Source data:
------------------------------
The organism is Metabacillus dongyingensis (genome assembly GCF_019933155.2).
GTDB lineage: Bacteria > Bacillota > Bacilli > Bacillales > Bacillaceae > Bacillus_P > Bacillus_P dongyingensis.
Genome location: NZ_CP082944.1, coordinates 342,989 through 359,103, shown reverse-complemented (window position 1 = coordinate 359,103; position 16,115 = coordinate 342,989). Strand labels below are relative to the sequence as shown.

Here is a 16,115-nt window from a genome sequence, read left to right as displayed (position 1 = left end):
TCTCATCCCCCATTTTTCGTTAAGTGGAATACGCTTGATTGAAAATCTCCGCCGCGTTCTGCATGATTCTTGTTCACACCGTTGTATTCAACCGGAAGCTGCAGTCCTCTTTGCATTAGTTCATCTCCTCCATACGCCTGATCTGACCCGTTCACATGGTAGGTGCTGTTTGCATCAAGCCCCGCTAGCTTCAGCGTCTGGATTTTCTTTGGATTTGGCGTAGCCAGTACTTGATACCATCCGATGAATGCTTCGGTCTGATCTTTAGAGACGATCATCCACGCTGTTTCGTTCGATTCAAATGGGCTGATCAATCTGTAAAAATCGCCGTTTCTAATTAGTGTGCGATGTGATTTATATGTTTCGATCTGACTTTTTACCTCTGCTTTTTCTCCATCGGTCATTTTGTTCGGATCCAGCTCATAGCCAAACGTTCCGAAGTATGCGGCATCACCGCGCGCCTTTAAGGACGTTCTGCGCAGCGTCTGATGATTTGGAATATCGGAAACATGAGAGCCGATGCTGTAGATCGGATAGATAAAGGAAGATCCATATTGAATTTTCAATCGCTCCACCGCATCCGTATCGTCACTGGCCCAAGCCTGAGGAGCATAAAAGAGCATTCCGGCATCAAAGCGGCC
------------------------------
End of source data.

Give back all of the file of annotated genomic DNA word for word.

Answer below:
The organism is Metabacillus dongyingensis (genome assembly GCF_019933155.2).
GTDB lineage: Bacteria > Bacillota > Bacilli > Bacillales > Bacillaceae > Bacillus_P > Bacillus_P dongyingensis.
Genome location: NZ_CP082944.1, coordinates 342,989 through 359,103, shown reverse-complemented (window position 1 = coordinate 359,103; position 16,115 = coordinate 342,989). Strand labels below are relative to the sequence as shown.

Here is a 16,115-nt window from a genome sequence, read left to right as displayed (position 1 = left end):
TCTCATCCCCCATTTTTCGTTAAGTGGAATACGCTTGATTGAAAATCTCCGCCGCGTTCTGCATGATTCTTGTTCACACCGTTGTATTCAACCGGAAGCTGCAGTCCTCTTTGCATTAGTTCATCTCCTCCATACGCCTGATCTGACCCGTTCACATGGTAGGTGCTGTTTGCATCAAGCCCCGCTAGCTTCAGCGTCTGGATTTTCTTTGGATTTGGCGTAGCCAGTACTTGATACCATCCGATGAATGCTTCGGTCTGATCTTTAGAGACGATCATCCACGCTGTTTCGTTCGATTCAAATGGGCTGATCAATCTGTAAAAATCGCCGTTTCTAATTAGTGTGCGATGTGATTTATATGTTTCGATCTGACTTTTTACCTCTGCTTTTTCTCCATCGGTCATTTTGTTCGGATCCAGCTCATAGCCAAACGTTCCGAAGTATGCGGCATCACCGCGCGCCTTTAAGGACGTTCTGCGCAGCGTCTGATGATTTGGAATATCGGAAACATGAGAGCCGATGCTGTAGATCGGATAGATAAAGGAAGATCCATATTGAATTTTCAATCGCTCCACCGCATCCGTATCGTCACTGGCCCAAGCCTGAGGAGCATAAAAGAGCATTCCGGCATCAAAGCGGCC